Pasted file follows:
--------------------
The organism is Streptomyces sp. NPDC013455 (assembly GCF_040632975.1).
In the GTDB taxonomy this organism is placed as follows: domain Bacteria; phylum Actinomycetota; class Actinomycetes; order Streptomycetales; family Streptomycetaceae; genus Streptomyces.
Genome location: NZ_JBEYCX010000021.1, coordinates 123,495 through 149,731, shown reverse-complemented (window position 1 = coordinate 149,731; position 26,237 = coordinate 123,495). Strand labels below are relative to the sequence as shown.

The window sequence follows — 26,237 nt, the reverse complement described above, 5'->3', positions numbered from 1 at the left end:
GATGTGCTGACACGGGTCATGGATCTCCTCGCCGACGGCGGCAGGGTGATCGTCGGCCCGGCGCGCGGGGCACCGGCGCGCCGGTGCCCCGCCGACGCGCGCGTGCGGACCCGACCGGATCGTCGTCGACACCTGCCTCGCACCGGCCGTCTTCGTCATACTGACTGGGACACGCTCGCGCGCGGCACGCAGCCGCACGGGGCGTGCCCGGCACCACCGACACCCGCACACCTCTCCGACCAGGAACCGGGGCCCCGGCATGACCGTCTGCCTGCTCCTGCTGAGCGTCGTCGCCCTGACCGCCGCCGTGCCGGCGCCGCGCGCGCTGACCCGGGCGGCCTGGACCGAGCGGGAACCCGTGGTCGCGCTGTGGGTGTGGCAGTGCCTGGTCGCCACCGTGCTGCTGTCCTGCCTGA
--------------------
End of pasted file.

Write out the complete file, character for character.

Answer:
The organism is Streptomyces sp. NPDC013455 (assembly GCF_040632975.1).
In the GTDB taxonomy this organism is placed as follows: domain Bacteria; phylum Actinomycetota; class Actinomycetes; order Streptomycetales; family Streptomycetaceae; genus Streptomyces.
Genome location: NZ_JBEYCX010000021.1, coordinates 123,495 through 149,731, shown reverse-complemented (window position 1 = coordinate 149,731; position 26,237 = coordinate 123,495). Strand labels below are relative to the sequence as shown.

The window sequence follows — 26,237 nt, the reverse complement described above, 5'->3', positions numbered from 1 at the left end:
GATGTGCTGACACGGGTCATGGATCTCCTCGCCGACGGCGGCAGGGTGATCGTCGGCCCGGCGCGCGGGGCACCGGCGCGCCGGTGCCCCGCCGACGCGCGCGTGCGGACCCGACCGGATCGTCGTCGACACCTGCCTCGCACCGGCCGTCTTCGTCATACTGACTGGGACACGCTCGCGCGCGGCACGCAGCCGCACGGGGCGTGCCCGGCACCACCGACACCCGCACACCTCTCCGACCAGGAACCGGGGCCCCGGCATGACCGTCTGCCTGCTCCTGCTGAGCGTCGTCGCCCTGACCGCCGCCGTGCCGGCGCCGCGCGCGCTGACCCGGGCGGCCTGGACCGAGCGGGAACCCGTGGTCGCGCTGTGGGTGTGGCAGTGCCTGGTCGCCACCGTGCTGCTGTCCTGCCTGA